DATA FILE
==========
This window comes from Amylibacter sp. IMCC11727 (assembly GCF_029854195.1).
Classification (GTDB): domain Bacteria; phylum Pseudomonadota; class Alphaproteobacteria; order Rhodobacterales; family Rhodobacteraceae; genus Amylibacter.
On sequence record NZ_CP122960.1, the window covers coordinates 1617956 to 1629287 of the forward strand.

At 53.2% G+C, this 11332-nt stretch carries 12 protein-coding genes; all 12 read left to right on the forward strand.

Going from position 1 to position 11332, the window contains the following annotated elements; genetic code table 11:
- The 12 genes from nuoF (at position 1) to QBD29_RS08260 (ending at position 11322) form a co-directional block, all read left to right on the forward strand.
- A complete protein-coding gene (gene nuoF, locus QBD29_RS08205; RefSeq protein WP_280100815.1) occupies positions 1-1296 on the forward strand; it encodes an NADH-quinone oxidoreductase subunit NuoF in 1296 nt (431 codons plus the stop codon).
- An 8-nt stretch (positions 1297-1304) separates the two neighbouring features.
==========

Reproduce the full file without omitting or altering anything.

This window comes from Amylibacter sp. IMCC11727 (assembly GCF_029854195.1).
Classification (GTDB): domain Bacteria; phylum Pseudomonadota; class Alphaproteobacteria; order Rhodobacterales; family Rhodobacteraceae; genus Amylibacter.
On sequence record NZ_CP122960.1, the window covers coordinates 1617956 to 1629287 of the forward strand.

At 53.2% G+C, this 11332-nt stretch carries 12 protein-coding genes; all 12 read left to right on the forward strand.

Going from position 1 to position 11332, the window contains the following annotated elements; genetic code table 11:
- The 12 genes from nuoF (at position 1) to QBD29_RS08260 (ending at position 11322) form a co-directional block, all read left to right on the forward strand.
- A complete protein-coding gene (gene nuoF, locus QBD29_RS08205; RefSeq protein WP_280100815.1) occupies positions 1-1296 on the forward strand; it encodes an NADH-quinone oxidoreductase subunit NuoF in 1296 nt (431 codons plus the stop codon).
- An 8-nt stretch (positions 1297-1304) separates the two neighbouring features.